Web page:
CRF07-BC and CRF08-BC

Two different BC recombinants have been detected in intravenous drug users (IDU) in China. CRF07-BC, with the 97CN-54 prototype strain, are isolated among IDUs in the northwestern part of

China [95]. CRF08-BC, prototype 97CN-6F, is documented in IDU in Guangxi, southern China neighboring Myanmar [75] . CRF08-BC strains are mostly subtype C with portions of the capsid and reverse transcriptase genes from subtype B. Whereas the breakpoint in p24/p17 and the RT gene overlap, CRF07-BC strains have additional breakpoints in the p7/p6 genes, the vpr/vpu, and in the 3' portion of nef. The two parental B-Thai and C subtypes have been reported earlier to co-circulate among IDUs in southwestern China, therefore clearly representing a potential reservoir for recombination [29, 53, 111, 112]. Two different routes of BC recombinants spread throughout China, suggesting different founder effects in the Chinese IDU population [75].

CRF09-cpx, CRF10-CD and CRF11-cpx

CRF09-cpx has been described in Senegal and a US military seroconverter [57]. CRF10-CD was recently described in a cohort studying mother to child transmission of HIV-1 in Dar-es-Salaam, Tanzania [44]. In this country, subtypes A, C and D cocirculate in equal proportions and many samples with discordant subtype designations between 2 or more genomic regions have already been documented [33, 79, 80]. CRF11-cpx, involving subtypes A, G, J and E is observed in Cameroon and the Central African Republic (CAR). These strains were also described in individuals in Europe, but infected with HIV overseas, more precisely in Djibouti, CAR and even in French Guyana. A recently reported A, G, E, ? strain, isolated from a patient in Greece, seems after reanalysis of the genome, to have a similar mosaic structure as CRF11-cpx. [70, 101, Montavon C, Peeters M, personnel communication)

The majority of CRFs have been documented in local epidemics only. This is the case for CRF03-AB, CRF04-cpx, CRF05-DF, CRF07-BC, CRF08-BC, and CRF10-CD. Some are spreading into different countries, but actually their prevalence seems to be low, like CRF06-cpx, CRF09-cpx and CRF11-cpx. CRF01-AE and CRF02-AG, however, account for large numbers of HIV-1 infections worldwide, and play a major role in the global epidemic, in southeast Asia and Africa respectively, and they are also introduced to other continents.

Unique recombinants

In addition to all this circulating recombinants, full-length genome sequences from many more unique recombinants have been described. Several AC and AD recombinants have been described in Eastern Africa [14, 45, 57, 87], where these 3 subtypes co-circulate. BF recombinants have been found in Brazil and Argentina, where subtypes B and F are both common [54, 84, 85]. Subtypes A and C co-circulate in India, and AC recombinants are present [37, 50]. Recently, a B/CRF01-AE was observed in Thailand were subtype B and CRF01-AE were initially introduced [99].Various other complex recombinants including even small or large fragments from unclassified sequences have been reported from Africa where all subtypes cocirculate. In addition, some of the first African HIV-1 isolates to be characterized, MAL and Z321(obtained from a stored plasma sample obtained in 1976 in a rural area in the north of the DRC [93], have been identified as complex recombinants, AD? and AG? respectively [2, 16]. Some of the unknown fragments can be present in two different recombinants. For example, the 97CD-KTB49 strain from DRC is a complex recombinant involving subtypes A, E, G, H, J, K and unknown fragments in the vif-vpr region [106]. Additional analyses confirmed also that the vif-vpr fragments consists of 2 different unknown fragments with the 5 end of the vif gene corresponding to the unknown fragment of the Z321 strain and the 3 end of the vif and the vpr fragment corresponding to the unknown fragment common between Z321 and CRF04-cpx. Another example is the NOGIL3 virus from a family in Norway [40], where some of the unclassified fragments correspond to unknown fragments observed in the Mal virus. Figure 3 illustrates the complex genomic structure of these viruses mainly from Central African origin. The presence of recombinant viruses early in the AIDS epidemic and the complexity, as well as the numerous unclassified fragments found in recombinants that actually circulate in Central Africa, confirms that HIV was already present for a while in this region of Africa.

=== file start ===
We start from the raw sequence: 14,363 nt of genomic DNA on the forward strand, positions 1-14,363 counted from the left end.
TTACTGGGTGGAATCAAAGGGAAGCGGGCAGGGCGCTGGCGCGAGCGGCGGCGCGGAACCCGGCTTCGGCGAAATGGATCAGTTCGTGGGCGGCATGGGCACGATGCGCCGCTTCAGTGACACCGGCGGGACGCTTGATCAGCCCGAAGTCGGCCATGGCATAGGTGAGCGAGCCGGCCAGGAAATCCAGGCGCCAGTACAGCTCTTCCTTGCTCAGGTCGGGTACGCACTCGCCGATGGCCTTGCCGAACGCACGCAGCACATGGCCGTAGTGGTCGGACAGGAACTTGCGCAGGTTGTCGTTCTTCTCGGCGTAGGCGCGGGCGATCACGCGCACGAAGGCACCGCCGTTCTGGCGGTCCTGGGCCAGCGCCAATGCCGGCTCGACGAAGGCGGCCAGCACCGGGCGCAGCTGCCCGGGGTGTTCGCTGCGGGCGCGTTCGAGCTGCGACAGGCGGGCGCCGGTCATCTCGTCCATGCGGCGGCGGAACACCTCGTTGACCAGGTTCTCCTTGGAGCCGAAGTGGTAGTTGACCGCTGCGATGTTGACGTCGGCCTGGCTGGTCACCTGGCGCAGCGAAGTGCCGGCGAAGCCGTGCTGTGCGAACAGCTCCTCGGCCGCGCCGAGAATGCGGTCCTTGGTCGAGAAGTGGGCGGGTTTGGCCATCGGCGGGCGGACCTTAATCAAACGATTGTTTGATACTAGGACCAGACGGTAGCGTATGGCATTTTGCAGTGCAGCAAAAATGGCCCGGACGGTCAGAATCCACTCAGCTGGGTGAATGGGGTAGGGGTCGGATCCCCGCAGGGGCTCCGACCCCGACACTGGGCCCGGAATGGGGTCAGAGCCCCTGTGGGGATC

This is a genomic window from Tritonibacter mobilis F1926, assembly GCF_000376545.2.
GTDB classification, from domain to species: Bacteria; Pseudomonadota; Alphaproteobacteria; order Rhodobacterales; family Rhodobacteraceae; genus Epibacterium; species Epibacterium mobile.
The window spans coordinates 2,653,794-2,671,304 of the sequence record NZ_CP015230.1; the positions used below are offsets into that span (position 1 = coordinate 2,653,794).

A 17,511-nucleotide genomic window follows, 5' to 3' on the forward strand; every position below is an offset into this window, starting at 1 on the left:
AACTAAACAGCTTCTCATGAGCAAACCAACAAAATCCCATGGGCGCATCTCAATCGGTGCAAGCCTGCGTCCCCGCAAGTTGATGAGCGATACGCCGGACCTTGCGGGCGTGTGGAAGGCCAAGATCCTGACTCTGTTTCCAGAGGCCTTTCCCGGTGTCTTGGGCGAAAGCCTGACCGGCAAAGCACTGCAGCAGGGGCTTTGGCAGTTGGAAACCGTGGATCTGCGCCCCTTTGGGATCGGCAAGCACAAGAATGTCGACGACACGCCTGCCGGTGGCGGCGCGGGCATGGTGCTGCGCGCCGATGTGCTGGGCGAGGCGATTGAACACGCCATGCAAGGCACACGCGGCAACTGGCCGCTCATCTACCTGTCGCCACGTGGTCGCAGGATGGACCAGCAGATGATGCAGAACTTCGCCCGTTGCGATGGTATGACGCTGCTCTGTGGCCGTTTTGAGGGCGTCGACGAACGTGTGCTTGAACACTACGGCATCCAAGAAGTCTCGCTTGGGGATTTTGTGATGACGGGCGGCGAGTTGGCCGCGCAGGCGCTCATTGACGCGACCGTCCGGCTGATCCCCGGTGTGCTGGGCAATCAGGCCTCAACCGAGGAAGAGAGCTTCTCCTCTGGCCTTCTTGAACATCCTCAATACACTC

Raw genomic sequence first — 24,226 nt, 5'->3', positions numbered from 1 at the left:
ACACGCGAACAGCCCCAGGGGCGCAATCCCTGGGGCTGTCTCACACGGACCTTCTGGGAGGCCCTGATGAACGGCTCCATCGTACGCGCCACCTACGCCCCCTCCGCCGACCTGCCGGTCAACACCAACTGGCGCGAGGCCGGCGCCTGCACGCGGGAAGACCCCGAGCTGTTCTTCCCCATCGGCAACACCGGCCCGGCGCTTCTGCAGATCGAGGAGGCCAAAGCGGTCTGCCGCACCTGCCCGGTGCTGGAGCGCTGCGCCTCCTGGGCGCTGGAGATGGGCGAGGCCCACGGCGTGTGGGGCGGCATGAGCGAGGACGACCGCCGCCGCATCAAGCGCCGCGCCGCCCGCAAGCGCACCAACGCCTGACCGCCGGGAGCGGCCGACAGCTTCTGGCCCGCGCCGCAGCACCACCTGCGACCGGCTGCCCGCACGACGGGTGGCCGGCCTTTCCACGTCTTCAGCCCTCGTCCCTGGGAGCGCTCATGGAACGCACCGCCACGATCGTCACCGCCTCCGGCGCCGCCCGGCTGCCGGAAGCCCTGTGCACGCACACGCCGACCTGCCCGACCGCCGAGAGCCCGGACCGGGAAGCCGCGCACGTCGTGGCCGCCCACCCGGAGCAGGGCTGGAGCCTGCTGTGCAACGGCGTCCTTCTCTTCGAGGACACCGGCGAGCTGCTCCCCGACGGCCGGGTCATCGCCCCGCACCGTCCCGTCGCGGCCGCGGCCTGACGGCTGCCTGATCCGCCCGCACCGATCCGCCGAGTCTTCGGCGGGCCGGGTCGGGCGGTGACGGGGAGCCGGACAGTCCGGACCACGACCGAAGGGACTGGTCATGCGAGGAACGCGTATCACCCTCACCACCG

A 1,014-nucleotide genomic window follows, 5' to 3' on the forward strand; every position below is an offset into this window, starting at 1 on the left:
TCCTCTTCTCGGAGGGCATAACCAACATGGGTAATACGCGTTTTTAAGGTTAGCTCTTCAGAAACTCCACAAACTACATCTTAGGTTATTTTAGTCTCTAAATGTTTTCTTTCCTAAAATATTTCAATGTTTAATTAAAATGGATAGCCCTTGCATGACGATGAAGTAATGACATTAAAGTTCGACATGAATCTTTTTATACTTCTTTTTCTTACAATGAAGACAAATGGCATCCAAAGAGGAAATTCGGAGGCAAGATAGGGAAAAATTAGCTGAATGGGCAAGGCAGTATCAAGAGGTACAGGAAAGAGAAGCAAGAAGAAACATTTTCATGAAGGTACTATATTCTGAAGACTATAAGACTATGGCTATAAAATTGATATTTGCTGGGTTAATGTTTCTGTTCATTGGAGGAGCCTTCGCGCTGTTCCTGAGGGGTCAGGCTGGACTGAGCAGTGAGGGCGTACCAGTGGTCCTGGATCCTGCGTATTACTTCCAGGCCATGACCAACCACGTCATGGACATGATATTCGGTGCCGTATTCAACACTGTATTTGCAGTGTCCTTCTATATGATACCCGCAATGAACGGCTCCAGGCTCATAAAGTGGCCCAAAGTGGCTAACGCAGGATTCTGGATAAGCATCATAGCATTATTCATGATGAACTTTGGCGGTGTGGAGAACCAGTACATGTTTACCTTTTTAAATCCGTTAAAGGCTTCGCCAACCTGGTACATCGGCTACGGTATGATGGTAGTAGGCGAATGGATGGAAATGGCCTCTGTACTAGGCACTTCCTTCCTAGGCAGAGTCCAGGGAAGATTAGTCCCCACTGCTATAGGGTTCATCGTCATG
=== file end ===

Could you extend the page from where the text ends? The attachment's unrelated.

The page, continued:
Figure 3. Schematic representation of the complex mosaic genomic structure from unique recombinant HIV-1 viruses of Central African origin. This figure illustrates that some unclassified fragments can be present in different recombinant viruses.

Recombination between HIV groups

It was initially suspected that homologous recombination between group M and group O viruses may not be possible because of their high degree of divergence. Two recent reports however have documented intergroup recombinants in two different patients from Cameroon [72, 97]. M/O mosaic viruses can replicate well in vivo and in vitro, and can even become the predominant variant within the patient's viral population [72]. Recombination between such divergent strains could contribute substantially to the emergence of new HIV-1 variants, and would have important implications both for diagnosis by serological and molecular tests, and for treatment.